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Howlin Wolf

In the history of the blues, there has never been anyone quite like the Howlin' Wolf. Six foot three and close to 300 pounds inhis salad days, the Wolf was the primal force of the music spun out to its ultimate conclusion. A Robert Johnson may havepossessed more lyrical insight, a Muddy Waters more dignity, and a B.B. King certainly more technical expertise, but no onecould match him for the singular ability to rock the house down to the foundation while simultaneously scaring its patrons outof its wits.

He was born in West Point, MS, and named after the 21st President of the ...read more

In the history of the blues, there has never been anyone quite like the Howlin' Wolf. Six foot three and close to 300 pounds inhis salad days, the Wolf was the primal force of the music spun out to its ultimate conclusion. A Robert Johnson may havepossessed more lyrical insight, a Muddy Waters more dignity, and a B.B. King certainly more technical expertise, but no onecould match him for the singular ability to rock the house down to the foundation while simultaneously scaring its patrons outof its wits.

He was born in West Point, MS, and named after the 21st President of the United States (Chester Arthur). His father was afarmer and Wolf took to it as well until his 18th birthday, when a chance meeting with Delta blues legend Charley Pattonchanged his life forever. Though he never came close to learning the subtleties of Patton's complex guitar technique, two ofthe major components of Wolf's style (Patton's inimitable growl of a voice and his propensity for entertaining) were learnedfirst hand from the Delta blues master. The main source of Wolf's hard-driving, rhythmic style on harmonica came when Aleck"Rice" Miller (Sonny Boy Williamson) married his half-sister Mary and taught him the rudiments of the instrument. He firststarted playing in the early '30s as a strict Patton imitator, while others recall him at decade's end rocking the juke joints witha neck-rack harmonica and one of the first electric guitars anyone had ever seen. After a four-year stretch in the Army, hesettled down as a farmer and weekend player in West Memphis, AR, and it was here that Wolf's career in music began inearnest.

By 1948, he had established himself within the community as a radio personality. As a means of advertising his own localappearances, Wolf had a 15-minute radio show on KWEM in West Memphis, interspersing his down-home blues with farmreports and like-minded advertising that he sold himself. But a change in Wolf's sound that would alter everything that cameafter was soon in coming because when listeners tuned in for Wolf's show, the sound was up-to-the-minute electric. Wolfhad put his first band together, featuring the explosive guitar work of Willie Johnson, whose aggressive style not onlyperfectly suited Wolf's sound but aurally extended and amplified the violence and nastiness of it as well. In any discussion ofWolf's early success both live, over the airwaves, and on record, the importance of Willie Johnson cannot be overestimated.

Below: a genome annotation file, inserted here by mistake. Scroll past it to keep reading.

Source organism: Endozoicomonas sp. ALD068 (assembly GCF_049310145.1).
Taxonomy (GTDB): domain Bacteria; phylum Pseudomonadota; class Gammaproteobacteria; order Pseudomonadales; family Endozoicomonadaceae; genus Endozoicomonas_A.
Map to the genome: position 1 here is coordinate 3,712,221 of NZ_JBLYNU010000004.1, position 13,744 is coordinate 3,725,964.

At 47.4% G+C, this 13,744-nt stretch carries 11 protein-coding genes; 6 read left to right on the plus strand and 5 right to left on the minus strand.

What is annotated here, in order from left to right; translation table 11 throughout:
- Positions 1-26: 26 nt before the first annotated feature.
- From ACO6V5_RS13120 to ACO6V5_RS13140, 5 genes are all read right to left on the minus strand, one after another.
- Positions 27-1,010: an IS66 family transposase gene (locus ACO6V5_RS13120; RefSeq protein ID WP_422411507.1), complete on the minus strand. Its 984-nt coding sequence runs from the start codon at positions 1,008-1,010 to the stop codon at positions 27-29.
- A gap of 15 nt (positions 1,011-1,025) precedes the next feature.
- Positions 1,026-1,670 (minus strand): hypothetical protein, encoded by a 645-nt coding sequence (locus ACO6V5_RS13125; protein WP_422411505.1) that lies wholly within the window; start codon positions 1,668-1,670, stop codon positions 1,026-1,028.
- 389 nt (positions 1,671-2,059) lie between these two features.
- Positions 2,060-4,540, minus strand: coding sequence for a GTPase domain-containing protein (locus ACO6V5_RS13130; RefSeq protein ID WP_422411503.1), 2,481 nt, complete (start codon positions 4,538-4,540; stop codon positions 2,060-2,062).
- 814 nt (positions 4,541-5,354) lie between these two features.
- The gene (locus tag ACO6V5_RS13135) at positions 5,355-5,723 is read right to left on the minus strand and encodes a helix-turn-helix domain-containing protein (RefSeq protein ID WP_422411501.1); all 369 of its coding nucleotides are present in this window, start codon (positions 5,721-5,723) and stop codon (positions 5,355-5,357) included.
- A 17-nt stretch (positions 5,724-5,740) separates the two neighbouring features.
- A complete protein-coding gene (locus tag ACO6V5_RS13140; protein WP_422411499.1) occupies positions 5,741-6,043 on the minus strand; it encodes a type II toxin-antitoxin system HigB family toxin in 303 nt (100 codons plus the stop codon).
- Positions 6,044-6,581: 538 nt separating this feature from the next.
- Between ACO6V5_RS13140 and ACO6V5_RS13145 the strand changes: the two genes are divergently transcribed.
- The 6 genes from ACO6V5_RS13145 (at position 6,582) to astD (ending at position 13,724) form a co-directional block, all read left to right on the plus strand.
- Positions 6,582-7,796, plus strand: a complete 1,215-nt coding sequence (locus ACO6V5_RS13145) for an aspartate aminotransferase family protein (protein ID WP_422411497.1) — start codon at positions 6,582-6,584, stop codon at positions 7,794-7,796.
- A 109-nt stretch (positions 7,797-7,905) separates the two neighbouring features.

Wolf finally started recording in 1951, when he caught the ear of Sam Phillips, who first heard him on his morning radio show.The music Wolf made in the Memphis Recording Service studio was full of passion and zest and Phillips simultaneously leasedthe results to the Bihari Brothers in Los Angeles and Leonard Chess in Chicago. Suddenly, Howlin' Wolf had two hits at thesame time on the R&B charts with two record companies claiming to have him exclusively under contract. Chess finally wonhim over and as Wolf would proudly relate years later, "I had a 4,000 dollar car and 3,900 dollars in my pocket. I'm the onliestone drove out of the South like a gentleman." It was the winter of 1953 and Chicago would be his new home.

When Wolf entered the Chess studios the next year, the violent aggression of the Memphis sides was being replaced with aChicago backbeat and, with very little fanfare, a new member in the band. Hubert Sumlin proved himself to be the Wolf'slongest-running musical associate. He first appears as a rhythm guitarist on a 1954 session, and within a few years' time hisstyle had fully matured to take over the role of lead guitarist in the band by early 1958. In what can only be described as an"angular attack," Sumlin played almost no chords behind Wolf, sometimes soloing right through his vocals, featuring wildskitterings up and down the fingerboard and biting single notes. If Willie Johnson was Wolf's second voice in his earlyrecording career, then Hubert Sumlin would pick up the gauntlet and run with it right to the end of the howler's life.